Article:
The Dome (17 March), The Forge and The Underworld (18 March), The Coronet (19 March)
London By Norse begins, well, at the beginning, when Black Metal pioneers Enslaved perform at infamous punk venue, The Dome in North London on March 17. This is a rare opportunity to see the band, who formed in Haugesund in 1991, going right back to their roots, playing an exclusive set of songs from their first four albums and early demos. Bjørnson says of this unique concert: “It represents the quintessence of Enslaved’s roots. From the legendary Hordanes Land, via the vast geomythological canvases painted on Vikingligr Veldi, the revolutionary Frost that lifted us out of the strict underground and finally Eld, which pointed to a progressive future, and Blodhemn, where we had a last blowout of Black Metal inspiration. For anyone curious about where such an eclectic band like Enslaved came from, this will be a first-hand guided tour through the primeval landscapes that shaped us.”
The aptly named Forge in Camden will host the second part of the By Norse feast. This venue was opened only six years ago to celebrate London’s cultural diversity and will provide a welcome backdrop to two extraordinary events hosted by Bjørnson and Einar Selvik. Early on the Friday evening of March 18, Bjørnson will present his ambient soundscape project, Bardspec. He says of this musical exploration that; “It is about minimising, cutting away, subtracting and meditating upon the simplest essence of things; the single points, bones and salt particles; the basic elements that make up the whole.”
The evening will be completed when Selvik – who formed the folk band Wardruna in 2003 and has since gone on to compose the soundtrack for the popular television series, Vikings – will give a seminar on his approach to historical Nordic music as well as his study of runes and other esoteric arts from Scandinavia. He will give a demonstration of Norway’s ancient instruments and play a selection of acoustic songs from across the Wardruna spectrum. It is expected to be a fascinating journey through time and sound.
By Norse then travels from the past to the present at the gritty Underworld club at the heart of Camden’s famed music scene. This venue has been a spiritual home to Norway’s darkest bands, hosting almost every heavy metal band to have come through the city in their nascent days, including Enslaved. Honoured to be stepping back onto its intimate stage, Enslaved will perform a set focussing on their “mid-period” albums; the records that undoubtedly saw them propelled into the hearts of a worldwide metal community. These albums saw the band move from their blackened roots to a progressive, otherworldly solar system and to hear these songs performed live again will be a treat for fans of genre-breaking music.
The crowning moment of this event will take place on March 19 at The Coronet when the South London venue will not only host the first ever British exhibition of the artwork of Wardruna vocalist Gaahl but will also present the first British performance of Skuggsjá.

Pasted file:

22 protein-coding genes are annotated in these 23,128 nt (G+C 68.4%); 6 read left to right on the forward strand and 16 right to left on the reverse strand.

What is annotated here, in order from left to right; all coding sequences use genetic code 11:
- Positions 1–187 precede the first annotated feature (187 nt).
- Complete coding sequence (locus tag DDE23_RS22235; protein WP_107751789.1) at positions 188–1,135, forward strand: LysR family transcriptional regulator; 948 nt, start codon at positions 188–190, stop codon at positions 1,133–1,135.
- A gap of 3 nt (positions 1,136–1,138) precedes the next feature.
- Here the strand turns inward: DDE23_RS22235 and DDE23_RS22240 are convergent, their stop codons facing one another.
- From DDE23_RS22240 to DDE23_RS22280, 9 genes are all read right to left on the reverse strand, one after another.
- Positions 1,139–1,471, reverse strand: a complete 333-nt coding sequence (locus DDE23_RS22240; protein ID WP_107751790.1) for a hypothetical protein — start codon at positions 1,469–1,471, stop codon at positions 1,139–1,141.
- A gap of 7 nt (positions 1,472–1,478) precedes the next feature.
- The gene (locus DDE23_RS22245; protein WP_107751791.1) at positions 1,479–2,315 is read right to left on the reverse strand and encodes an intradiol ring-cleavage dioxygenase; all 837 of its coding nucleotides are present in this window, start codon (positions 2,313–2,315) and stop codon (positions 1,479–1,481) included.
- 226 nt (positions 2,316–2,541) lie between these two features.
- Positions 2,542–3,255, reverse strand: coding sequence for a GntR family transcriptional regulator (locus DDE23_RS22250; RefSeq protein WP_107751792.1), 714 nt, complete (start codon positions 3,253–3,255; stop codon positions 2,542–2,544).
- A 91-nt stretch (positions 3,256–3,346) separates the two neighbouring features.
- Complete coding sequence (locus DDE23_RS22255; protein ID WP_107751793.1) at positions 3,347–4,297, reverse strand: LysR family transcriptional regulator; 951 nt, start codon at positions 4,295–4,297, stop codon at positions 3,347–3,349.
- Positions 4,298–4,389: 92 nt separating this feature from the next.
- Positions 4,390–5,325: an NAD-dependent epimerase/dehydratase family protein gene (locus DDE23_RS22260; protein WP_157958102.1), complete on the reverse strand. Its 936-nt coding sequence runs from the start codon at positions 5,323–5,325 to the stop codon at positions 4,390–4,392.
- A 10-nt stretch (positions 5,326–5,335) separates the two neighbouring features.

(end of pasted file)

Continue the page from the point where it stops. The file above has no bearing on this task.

“This began as us wanting to present the commissioned piece we wrote,” Selvik says of the upcoming concert which showcases the composition written for the 200th anniversary of the Norwegian Constitution, premiered in September 2014 at the Eidsivablot festival in Eidsvoll. “We wanted to make a broader event where we could present Norse culture and give people a chance to see behind how I approach historical music. It’s about creating something new with something old, rather than trying to make Viking music. I think that is part of what makes it interesting; Wardruna, with our historical instrumentation and eerie soundscapes, combining that with one of the most progressive bands in the metal world, Enslaved makes it into quite a special thing. It transcends musical genres, there are no limits.”
The Skuggsjá album, released 11 March, can be streamed in full via London By Norse’s media partner Metal Hammer , who describe the project as a “vast, tempestuous and wholly enrapturing conceptual work”.
Asking Selvik if this will be exclusively a festival for those of a more head-banging persuasion, he laughs. “I have to say, to put it bluntly, that Wardruna has nothing to do with heavy metal. There’s not a distorted guitar for miles. As for Gaahl [the notorious black metal singer of the band God Seed and formerly Gorgoroth], he is presenting his paintings. I think people will be very surprised. He is very talented, and as for Enslaved, it’s a very progressive music and a combination of different styles.”
Bardspec even delves into electronic music and Selvik himself is excited to see it again. “I saw it performed in a reconstructed Viking longhouse in August and it was really, really good,” he says. “Ivar is very modest but it’s capturing, very hypnotic, even though it’s very droney and monotonous. It’s hypnotic and large.”
Selvik had the honour recently of performing some of the music from the television show Vikings with its composer Trevor Morris at a music festival in Poland with a symphony orchestra and 40-piece choir. Much like that experience, he insists that Skuggsjá performances will be rare and that London By Norse is a unique event.
“It’s not that I have anything against touring,” he laughs, “but for me where you play, and the whole setting, making it into something special is something very important to me in terms of my relationship to my own art. I don’t want to get sick and tired of my own songs. I think Wardruna will always be an exclusive thing. We had our debut UK concert in front of a sold-out Queen Elizabeth Hall in 2013, we felt welcomed so I definitely look forward to returning to London. I know there are a lot of UK fans who have been waiting so I’m really excited to come back.”
Top photo: Wardruna